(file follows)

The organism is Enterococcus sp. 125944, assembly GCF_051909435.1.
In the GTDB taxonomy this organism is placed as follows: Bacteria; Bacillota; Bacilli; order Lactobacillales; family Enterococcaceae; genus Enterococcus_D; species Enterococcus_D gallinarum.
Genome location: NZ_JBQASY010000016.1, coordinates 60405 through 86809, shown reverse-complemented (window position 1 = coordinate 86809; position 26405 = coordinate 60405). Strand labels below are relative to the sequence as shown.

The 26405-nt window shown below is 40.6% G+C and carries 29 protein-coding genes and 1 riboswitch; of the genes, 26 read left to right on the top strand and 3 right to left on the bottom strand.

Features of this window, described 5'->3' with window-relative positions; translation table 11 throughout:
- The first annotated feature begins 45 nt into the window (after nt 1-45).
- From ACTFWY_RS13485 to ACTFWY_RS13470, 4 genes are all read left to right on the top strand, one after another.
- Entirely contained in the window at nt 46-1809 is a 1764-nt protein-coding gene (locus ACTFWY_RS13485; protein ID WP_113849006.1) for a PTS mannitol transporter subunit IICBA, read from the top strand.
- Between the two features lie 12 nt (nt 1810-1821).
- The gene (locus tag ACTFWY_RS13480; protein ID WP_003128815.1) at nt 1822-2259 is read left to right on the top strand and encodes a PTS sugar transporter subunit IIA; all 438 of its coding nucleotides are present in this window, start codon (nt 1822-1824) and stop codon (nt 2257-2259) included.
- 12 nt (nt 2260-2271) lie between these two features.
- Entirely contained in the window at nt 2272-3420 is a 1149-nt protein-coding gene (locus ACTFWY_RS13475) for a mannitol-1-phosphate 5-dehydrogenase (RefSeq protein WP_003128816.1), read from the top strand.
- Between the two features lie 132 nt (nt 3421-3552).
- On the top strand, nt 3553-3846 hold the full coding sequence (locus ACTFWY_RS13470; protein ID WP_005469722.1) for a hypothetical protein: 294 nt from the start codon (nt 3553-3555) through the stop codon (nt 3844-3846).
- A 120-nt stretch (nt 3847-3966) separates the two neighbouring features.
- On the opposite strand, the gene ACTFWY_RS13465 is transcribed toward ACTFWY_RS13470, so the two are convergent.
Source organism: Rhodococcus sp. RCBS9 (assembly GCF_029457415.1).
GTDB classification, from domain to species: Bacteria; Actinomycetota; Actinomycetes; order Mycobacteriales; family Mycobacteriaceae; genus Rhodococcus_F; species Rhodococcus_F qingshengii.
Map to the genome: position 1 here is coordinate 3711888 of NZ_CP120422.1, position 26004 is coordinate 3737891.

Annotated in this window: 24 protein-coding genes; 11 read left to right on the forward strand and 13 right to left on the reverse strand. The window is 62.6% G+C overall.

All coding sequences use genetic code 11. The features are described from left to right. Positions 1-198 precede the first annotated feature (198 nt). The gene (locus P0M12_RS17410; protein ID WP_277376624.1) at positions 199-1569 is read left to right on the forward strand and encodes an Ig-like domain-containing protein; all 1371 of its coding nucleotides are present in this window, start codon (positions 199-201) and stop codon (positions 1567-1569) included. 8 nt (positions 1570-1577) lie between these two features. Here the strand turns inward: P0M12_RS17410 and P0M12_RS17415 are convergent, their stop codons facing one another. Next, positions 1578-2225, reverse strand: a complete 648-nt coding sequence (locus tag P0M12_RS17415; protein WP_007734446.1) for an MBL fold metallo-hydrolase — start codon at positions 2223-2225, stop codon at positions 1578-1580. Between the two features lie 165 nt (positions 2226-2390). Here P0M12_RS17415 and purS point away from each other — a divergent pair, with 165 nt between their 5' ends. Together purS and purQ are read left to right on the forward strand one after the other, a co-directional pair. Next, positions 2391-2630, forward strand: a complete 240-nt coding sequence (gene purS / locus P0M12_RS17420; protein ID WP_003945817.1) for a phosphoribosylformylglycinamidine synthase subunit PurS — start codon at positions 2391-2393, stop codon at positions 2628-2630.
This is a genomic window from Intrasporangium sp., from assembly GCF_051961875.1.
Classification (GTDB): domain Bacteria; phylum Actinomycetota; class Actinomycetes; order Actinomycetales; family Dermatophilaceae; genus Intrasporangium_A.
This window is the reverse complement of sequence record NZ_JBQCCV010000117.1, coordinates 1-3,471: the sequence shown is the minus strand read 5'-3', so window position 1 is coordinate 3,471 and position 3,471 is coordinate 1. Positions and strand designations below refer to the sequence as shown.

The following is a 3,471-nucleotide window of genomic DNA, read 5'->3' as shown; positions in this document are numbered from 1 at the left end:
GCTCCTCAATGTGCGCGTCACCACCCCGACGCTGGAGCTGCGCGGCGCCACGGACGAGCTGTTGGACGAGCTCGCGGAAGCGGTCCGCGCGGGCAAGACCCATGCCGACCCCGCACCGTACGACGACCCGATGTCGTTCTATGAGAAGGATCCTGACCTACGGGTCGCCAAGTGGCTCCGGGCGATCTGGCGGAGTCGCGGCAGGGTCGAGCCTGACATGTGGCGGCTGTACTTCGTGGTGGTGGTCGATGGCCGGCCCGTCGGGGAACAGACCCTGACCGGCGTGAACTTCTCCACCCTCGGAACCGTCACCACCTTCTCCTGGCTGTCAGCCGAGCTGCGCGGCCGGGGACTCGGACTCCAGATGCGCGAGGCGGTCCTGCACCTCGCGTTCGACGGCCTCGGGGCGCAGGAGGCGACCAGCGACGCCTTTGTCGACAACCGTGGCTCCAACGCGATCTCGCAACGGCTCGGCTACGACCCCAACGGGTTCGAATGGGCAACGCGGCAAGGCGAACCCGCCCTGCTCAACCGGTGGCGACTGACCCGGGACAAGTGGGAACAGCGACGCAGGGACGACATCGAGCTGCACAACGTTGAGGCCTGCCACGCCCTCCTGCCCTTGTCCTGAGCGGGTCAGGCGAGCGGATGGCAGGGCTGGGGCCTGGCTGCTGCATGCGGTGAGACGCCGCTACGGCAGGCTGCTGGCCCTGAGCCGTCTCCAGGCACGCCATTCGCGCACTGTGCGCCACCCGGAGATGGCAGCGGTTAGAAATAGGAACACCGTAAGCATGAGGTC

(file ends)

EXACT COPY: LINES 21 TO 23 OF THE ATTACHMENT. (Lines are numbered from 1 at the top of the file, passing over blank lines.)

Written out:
All coding sequences use genetic code 11. The features are described from left to right. Positions 1-198 precede the first annotated feature (198 nt). The gene (locus P0M12_RS17410; protein ID WP_277376624.1) at positions 199-1569 is read left to right on the forward strand and encodes an Ig-like domain-containing protein; all 1371 of its coding nucleotides are present in this window, start codon (positions 199-201) and stop codon (positions 1567-1569) included. 8 nt (positions 1570-1577) lie between these two features. Here the strand turns inward: P0M12_RS17410 and P0M12_RS17415 are convergent, their stop codons facing one another. Next, positions 1578-2225, reverse strand: a complete 648-nt coding sequence (locus tag P0M12_RS17415; protein WP_007734446.1) for an MBL fold metallo-hydrolase — start codon at positions 2223-2225, stop codon at positions 1578-1580. Between the two features lie 165 nt (positions 2226-2390). Here P0M12_RS17415 and purS point away from each other — a divergent pair, with 165 nt between their 5' ends. Together purS and purQ are read left to right on the forward strand one after the other, a co-directional pair. Next, positions 2391-2630, forward strand: a complete 240-nt coding sequence (gene purS / locus P0M12_RS17420; protein ID WP_003945817.1) for a phosphoribosylformylglycinamidine synthase subunit PurS — start codon at positions 2391-2393, stop codon at positions 2628-2630.
This is a genomic window from Intrasporangium sp., from assembly GCF_051961875.1.
Classification (GTDB): domain Bacteria; phylum Actinomycetota; class Actinomycetes; order Actinomycetales; family Dermatophilaceae; genus Intrasporangium_A.